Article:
The superabrasive is constituted by diamondiferous material, that is synthetic diamond or natural diamond or mixtures thereof. The grain size of the diamondiferous material is typically comprised between 30 and 1800 mesh depending on the intended use of the tool (roughing, smoothing, polishing).

As a chemically inert abrasive material there advantageously can be used corundum, aluminum oxide, silicon carbide, silica and derivatives. In the present description this abrasive material is defined as “chemically inert” in view of the fact that, at the operating conditions set forth for the tool production process, it does not react with the binder, nor undergo thermal decomposition. The grain size of the chemically inert abrasive material must generally be lower than that of the superabrasive as otherwise the latter would turn out screened by the inert one and could not perform any abrasive function, especially on hard surfaces. As a matter of fact, the presence of an even limited fraction of abrasive with a granule size substantially equal to that of the superabrasive has proven to be useful to mechanically protect the superabrasive fraction and to increase the lifetime of the tool, while, on the other side, a substantial amount of abrasive with fine granule size has proven to be useful both to preserve the compactness of the abrasive workpiece and to act as a coating of the superabrasive granule reducing the surface exposed to the air and protecting it above all against the high temperatures that could degrade it. Therefore, advantageously, the composition according to the present invention contains two fractions of abrasive material of different grain size, in particular a fine grain fraction (1.5 to 3μ) and a larger grain fraction, or coarse fraction, with a grain size of the same range as that of the superabrasive. The proportion of the fine fraction to the coarse fraction is comprised between 2/1 and 5/1 and preferably about 3/1.

In the abrasive composition according to the present invention, the superabrasive is present in the conventional per cent concentration comprised between 0.2 and 4 Kt/cc, while the binder has the following weight per cent composition:

frit 50 to 80%
refractory 20 to 50%.

Taking into consideration also the inert abrasive and with the above-mentioned superabrasive concentration, the composition according to the present invention is the following:

frit 20 to 80 % wt
refractory 10 to 50 % wt
inert abrasive 10 to 50 % wt.

The amount of binder depends on the grain size of the diamondiferous material and changes with it; the finer the grain of the diamondiferous material is, the lower is the amount of binder and proportionally greater is the amount of abrasive.

As a non-limiting example, a particularly preferred abrasive composition is given herebelow. It contains synthetic diamond powder at a concentration equal to 1 Kt/cc and the following weight percent of the other components:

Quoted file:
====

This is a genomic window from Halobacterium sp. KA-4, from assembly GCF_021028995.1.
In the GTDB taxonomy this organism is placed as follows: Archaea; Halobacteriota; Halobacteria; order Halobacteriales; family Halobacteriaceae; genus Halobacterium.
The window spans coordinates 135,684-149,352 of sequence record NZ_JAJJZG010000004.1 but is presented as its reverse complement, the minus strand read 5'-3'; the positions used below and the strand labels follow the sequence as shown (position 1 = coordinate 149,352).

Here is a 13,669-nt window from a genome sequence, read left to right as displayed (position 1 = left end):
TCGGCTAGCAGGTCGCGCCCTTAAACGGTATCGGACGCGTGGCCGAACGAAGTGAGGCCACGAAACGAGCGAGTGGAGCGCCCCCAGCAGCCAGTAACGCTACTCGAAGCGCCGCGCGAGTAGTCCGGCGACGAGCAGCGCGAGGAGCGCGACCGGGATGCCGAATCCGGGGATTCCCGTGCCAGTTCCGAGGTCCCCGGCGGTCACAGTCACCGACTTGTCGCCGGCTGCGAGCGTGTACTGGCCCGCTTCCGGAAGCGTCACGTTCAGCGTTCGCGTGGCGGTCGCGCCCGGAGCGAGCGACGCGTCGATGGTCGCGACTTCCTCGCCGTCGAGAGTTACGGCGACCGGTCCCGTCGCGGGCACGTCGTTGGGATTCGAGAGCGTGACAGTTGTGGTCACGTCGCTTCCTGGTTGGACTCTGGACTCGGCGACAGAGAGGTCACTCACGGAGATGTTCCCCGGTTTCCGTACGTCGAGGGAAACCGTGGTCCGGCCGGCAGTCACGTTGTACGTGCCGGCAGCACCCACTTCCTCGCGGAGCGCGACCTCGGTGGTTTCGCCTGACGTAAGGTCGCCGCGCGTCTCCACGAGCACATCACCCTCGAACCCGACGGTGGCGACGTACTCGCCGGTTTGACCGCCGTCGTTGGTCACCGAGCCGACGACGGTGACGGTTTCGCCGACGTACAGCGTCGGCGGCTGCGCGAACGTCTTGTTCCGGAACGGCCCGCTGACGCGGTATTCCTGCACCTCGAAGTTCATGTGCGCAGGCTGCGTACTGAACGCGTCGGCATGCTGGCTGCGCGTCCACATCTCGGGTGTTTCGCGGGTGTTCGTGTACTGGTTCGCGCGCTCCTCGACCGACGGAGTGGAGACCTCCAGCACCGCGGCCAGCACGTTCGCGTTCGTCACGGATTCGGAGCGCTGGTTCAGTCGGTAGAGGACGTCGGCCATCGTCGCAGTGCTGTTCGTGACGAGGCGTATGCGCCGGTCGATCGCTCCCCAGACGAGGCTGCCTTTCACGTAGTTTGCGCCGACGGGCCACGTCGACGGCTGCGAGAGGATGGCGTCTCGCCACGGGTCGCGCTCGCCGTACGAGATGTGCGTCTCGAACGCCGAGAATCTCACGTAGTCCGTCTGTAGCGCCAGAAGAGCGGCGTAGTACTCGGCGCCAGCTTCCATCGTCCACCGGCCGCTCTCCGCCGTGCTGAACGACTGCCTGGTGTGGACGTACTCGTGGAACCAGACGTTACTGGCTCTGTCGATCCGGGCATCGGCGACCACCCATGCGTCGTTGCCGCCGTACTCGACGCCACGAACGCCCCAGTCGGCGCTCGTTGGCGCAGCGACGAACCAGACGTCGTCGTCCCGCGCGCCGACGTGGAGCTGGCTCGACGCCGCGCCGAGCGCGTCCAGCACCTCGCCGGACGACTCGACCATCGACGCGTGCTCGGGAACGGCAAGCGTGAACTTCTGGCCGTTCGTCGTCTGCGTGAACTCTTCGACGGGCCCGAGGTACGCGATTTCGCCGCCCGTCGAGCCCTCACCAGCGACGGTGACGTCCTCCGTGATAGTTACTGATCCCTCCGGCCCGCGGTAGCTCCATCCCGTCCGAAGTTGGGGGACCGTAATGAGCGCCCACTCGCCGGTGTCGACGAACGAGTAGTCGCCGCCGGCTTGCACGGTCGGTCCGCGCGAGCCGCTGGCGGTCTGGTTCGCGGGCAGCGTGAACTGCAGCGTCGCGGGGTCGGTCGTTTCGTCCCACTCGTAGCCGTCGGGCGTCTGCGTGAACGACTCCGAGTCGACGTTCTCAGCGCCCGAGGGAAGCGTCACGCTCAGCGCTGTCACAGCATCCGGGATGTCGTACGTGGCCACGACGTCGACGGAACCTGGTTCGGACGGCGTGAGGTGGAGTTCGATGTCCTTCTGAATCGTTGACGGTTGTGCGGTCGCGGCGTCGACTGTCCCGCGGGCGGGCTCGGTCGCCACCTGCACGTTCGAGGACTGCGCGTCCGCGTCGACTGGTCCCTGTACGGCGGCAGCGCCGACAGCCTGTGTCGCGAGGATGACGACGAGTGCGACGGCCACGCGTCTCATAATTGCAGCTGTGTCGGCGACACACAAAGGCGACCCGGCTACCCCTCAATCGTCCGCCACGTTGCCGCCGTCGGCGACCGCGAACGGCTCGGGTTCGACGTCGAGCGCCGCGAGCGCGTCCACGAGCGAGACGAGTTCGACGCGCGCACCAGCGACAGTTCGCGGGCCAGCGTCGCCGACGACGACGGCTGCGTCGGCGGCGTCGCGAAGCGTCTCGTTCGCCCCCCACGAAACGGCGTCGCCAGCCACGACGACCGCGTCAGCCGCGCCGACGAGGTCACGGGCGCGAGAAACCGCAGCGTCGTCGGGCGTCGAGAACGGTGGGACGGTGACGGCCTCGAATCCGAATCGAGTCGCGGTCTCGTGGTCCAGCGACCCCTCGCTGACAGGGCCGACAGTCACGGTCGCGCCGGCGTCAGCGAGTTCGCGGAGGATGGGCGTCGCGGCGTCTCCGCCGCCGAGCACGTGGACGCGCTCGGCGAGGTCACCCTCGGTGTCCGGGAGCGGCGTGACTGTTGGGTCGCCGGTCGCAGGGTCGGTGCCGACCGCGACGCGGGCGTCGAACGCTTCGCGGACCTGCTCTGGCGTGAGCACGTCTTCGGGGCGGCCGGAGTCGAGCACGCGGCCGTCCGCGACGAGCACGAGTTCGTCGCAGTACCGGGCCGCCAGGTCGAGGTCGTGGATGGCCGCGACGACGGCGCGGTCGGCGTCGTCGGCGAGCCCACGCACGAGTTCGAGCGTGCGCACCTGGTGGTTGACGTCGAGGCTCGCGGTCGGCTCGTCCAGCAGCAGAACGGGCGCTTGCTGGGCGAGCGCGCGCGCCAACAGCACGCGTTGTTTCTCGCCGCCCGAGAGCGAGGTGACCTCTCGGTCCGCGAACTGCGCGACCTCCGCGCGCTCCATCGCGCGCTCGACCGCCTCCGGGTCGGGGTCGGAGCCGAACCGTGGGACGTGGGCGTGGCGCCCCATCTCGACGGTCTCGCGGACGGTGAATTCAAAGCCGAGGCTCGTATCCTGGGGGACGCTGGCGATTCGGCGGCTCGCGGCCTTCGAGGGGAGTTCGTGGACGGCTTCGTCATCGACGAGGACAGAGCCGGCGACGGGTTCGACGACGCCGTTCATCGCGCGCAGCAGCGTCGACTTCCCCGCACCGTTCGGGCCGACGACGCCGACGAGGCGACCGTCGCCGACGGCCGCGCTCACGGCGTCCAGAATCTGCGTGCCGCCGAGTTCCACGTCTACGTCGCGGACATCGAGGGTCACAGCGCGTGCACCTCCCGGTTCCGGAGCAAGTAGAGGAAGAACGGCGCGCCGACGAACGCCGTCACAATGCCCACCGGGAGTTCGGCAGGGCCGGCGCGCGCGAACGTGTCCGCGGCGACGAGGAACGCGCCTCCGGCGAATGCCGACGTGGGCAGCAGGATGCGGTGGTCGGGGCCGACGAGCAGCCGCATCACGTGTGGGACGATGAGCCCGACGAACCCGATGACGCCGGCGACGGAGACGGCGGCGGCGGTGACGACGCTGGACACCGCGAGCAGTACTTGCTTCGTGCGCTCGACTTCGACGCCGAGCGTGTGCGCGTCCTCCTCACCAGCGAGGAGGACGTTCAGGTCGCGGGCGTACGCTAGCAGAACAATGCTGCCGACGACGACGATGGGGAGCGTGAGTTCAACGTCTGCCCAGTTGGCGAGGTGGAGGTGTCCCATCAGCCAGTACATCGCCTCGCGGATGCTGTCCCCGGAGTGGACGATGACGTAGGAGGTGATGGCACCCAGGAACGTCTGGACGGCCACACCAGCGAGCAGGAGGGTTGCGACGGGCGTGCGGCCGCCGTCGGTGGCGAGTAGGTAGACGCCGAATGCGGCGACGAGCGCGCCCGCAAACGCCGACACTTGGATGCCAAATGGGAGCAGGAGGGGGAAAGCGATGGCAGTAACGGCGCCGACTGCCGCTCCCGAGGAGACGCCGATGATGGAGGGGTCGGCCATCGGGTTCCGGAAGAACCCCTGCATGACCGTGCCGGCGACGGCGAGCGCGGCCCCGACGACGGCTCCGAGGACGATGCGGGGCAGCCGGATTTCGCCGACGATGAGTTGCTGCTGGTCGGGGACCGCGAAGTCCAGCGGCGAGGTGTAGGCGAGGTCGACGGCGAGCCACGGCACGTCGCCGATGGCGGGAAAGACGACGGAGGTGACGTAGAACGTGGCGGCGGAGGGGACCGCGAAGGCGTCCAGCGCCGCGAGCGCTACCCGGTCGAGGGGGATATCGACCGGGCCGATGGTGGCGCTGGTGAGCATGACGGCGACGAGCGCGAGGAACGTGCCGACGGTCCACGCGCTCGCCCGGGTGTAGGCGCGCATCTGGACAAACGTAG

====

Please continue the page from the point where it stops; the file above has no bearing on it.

frit 40
pumice 30
aluminum oxide 30

The tool made with this composition is particularly suited for carrying out a smoothing treatment.

The frit used in the present invention is a commercial product consisting of aluminum silicate containing boron and sodium oxides and small amounts of potassium and calcium oxides and free from lead. The grain size is 104 mesh/cm2. The refractory is constituted by white pumice in powder form of the commercial kind with a grain size lower than 400 mesh.

The inert abrasive is essentially constituted by aluminum oxide (over 99%), in powder form, with a grain size comprised between 200 mesh, for the coarse fraction, and 1.5 to 3μ, for the fine fraction.

The manufacture of an abrasive tool by using the composition according to the present invention can be carried out as follows. Two mixtures, one containing the diamondiferous powder and the coarse fraction of the inert abrasive and the other one containing the frit, the refractory and the fine fraction of the inert abrasive, are prepared separately. The first mixture is moistened with a furfural-added phenolic resin to wet the diamondiferous powder and facilitate the coating of the diamond particles, while the second one can be added with furfural or equivalent alcohol.

The mixtures are homogenized thoroughly and then mixed together. The resulting mixture is homogenized and divided into doses of prefixed weight which are cold moulded in the desired shapes. The resulting workpieces are then heated in a kiln in such a way to cause the melting of the frit and the successive cooling according to a prefixed thermal cycle, in which the heating is carried out stepwise up to a temperature at least equal, and generally higher, to the melting temperature of the frit as a function of the type of refractory used, while the cooling to room temperature takes place in a natural way in the same kiln, after the heat source has been shut off.